and questions are common in the Synoptics and they are common in Thomas
      too (e.g. 91, 99, 100 and 104). The distinctive features of the five
      cases listed above is that these are the only places in the Synoptic
      tradition where a teaching is introduced by foil comments from anonymous
      individuals, always with tis. This feature comes at least five times in
      Luke and it is probably due to his own redaction, especially since three
      of the occasions (9.57, 13.23 & 14.15) there is a contrast with
      Q/Matthew. It only occurs twice in Thomas (Thom. 72, Thom. 79) both
      times parallel to Luke."


      The implied scenario of this evidence presented by Goodacre: Luke
      deliberated created, either as something new or else as a redaction of
      Mathean or Q material, all five foil comments or questions from
      anonymous individuals, always with tis. Then Thomas utilized two of
      them in writing 72 and 79.

      Still, it is the case that one of these five verses, i.e., 13:23, is an
      oddball because, while all the other four contain foil comments with
      tis, it contains a foil question with tis. Further, each of the four
      that contain foil comments with tis is a part of a larger passage with a
      parallel in Thomas:
      Lukan Passage # // Thomas Saying #
      1. 9:57-58 // 86
      2. 11:27-28 // 79
      3. 12:13-15 // 72
      4. 14:15-25 // 64
      The implication of this is that either (1) Thomas used Luke as a source
      and utilized Luke's four passages containing foil comments by anonymous
      individuals and tis in reverse order or else (2) Luke used Thomas as a
      source and utilized Th 64, 72, 79 and 86 in reverse order when writing
      his four passages containing foil comments by anonymous individuals and
      tis.

      Of these two options, the second appears to be more likely. Luke
      appears to be the only evangelist with an evident intense interest in
      passages containing foil comments by anonymous individuals and also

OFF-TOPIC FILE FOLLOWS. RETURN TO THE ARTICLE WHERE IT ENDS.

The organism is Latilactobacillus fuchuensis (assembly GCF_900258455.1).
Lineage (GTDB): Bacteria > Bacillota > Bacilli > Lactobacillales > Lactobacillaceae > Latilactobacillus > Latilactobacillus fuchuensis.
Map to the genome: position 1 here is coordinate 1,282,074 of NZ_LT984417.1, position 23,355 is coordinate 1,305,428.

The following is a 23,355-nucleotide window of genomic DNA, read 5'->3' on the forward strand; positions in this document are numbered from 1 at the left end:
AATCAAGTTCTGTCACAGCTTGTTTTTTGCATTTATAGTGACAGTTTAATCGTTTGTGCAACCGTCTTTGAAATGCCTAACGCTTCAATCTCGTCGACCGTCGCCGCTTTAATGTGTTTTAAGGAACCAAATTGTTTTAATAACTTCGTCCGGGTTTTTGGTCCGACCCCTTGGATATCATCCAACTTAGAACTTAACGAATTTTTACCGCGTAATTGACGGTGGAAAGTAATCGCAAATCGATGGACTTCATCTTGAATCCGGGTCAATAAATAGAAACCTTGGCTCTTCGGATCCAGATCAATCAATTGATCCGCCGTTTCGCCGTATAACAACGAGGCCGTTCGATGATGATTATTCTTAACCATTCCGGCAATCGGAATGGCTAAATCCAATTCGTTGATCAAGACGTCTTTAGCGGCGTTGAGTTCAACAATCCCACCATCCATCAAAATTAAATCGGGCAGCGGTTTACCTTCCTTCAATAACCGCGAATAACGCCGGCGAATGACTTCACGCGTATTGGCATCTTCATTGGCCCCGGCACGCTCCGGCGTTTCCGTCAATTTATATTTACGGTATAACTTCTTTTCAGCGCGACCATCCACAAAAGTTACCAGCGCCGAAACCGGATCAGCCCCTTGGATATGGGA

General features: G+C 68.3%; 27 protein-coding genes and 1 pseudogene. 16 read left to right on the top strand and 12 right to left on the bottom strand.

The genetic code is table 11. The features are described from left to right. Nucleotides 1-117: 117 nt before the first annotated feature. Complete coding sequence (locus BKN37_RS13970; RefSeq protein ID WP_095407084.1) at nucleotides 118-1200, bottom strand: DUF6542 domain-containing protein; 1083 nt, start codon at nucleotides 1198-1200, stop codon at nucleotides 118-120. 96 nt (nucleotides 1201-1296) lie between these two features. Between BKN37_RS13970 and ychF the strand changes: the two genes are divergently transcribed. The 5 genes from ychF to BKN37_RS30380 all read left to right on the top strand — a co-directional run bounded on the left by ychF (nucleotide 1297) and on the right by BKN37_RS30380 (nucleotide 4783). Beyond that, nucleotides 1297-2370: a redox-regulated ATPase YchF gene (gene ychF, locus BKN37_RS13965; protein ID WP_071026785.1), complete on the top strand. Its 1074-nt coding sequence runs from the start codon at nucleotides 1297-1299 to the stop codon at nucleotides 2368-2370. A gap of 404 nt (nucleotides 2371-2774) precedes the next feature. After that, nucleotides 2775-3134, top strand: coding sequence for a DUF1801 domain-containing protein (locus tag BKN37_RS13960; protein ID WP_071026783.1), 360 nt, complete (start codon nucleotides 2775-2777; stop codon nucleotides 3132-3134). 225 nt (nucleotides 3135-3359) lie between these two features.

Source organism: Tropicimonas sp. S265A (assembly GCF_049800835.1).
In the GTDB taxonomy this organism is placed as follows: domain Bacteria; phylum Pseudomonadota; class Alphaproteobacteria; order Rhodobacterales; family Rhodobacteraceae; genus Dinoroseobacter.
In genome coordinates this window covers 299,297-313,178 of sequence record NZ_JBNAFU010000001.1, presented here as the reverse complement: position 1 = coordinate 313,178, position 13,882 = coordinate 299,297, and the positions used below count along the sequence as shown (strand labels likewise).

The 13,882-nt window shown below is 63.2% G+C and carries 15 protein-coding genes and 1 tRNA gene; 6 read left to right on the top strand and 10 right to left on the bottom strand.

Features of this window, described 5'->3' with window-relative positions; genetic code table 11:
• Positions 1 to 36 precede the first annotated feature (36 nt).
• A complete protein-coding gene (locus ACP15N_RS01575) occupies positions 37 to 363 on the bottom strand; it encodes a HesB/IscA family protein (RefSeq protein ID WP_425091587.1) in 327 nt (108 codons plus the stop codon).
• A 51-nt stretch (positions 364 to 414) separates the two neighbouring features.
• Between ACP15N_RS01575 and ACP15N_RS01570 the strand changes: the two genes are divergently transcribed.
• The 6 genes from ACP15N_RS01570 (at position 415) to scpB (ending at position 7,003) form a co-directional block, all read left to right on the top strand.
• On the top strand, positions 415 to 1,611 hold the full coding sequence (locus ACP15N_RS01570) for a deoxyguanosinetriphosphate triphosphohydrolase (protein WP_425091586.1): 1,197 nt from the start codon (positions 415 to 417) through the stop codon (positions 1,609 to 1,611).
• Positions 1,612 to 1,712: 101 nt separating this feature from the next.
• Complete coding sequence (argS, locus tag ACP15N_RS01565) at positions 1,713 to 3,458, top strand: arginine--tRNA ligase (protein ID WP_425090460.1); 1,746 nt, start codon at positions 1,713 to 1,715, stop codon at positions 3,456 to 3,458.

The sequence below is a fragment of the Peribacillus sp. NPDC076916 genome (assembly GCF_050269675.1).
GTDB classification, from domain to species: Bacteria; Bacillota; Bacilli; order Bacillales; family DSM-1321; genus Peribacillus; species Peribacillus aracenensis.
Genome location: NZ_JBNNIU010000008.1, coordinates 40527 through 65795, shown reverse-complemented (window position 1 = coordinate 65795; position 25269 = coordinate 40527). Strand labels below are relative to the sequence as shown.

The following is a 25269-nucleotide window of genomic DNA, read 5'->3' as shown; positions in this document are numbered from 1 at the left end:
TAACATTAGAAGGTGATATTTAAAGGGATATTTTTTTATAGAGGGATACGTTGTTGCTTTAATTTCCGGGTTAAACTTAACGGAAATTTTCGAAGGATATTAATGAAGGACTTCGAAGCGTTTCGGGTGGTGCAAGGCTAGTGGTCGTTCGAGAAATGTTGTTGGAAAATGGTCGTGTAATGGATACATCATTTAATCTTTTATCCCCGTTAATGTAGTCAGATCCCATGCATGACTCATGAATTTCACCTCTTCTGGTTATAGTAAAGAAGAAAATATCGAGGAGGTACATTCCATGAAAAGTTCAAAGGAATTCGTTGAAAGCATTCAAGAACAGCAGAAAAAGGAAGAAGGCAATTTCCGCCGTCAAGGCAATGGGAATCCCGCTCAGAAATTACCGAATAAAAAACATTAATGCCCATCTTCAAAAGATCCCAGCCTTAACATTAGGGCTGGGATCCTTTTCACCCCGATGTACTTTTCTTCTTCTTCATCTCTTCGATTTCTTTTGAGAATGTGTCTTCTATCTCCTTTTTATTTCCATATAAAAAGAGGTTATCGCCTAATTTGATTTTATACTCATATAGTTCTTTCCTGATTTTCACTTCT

containing tis. Therefore, it apparently would have been out of
      character for Thomas to have combed Luke for its four passages
      containing foil comments by anonymous individuals and also containing
      tis and then utilizing them in writing four of his passages.

      Also, note that the Thomasine sayings are 7-8 sayings apart: 86 - 7 = 79
      - 7 = 72 - 8 = 64. This suggests that Luke not only used Thomas as a
      source when writing his four passages containing foil comments by
      anonymous individuals and also containing tis, but that he deliberately
      chose which Thomas passages to use by selecting each seventh or eighth
      one, starting with 86 and working backwards.

      In this regard, let us look at this remarkable situation:
      Lukan Passage # // Thomas Saying #
      3. 12:13-15 // 72----->immediately followed by 12:16-21 // 63
      4. 14:15-25 // 64----->immediately followed by 14:26-27 // 55
      One sees that the two "trailer" Thomasine parallels, i.e., 63 and 55,
      are exactly eight sayings apart. This, again, suggests that Luke was
      delberately choosing which Thomas passages to use by selecting each
      seventh or eighth one.

      THE CROWD

      Goodacre writes (p. 12), "One of the striking features of the parallel
      is the occurrence in Thomas of the term "the crowd" (NMHWE), its sole
      occurrence in the text. We inevitably find ourselves asking, "What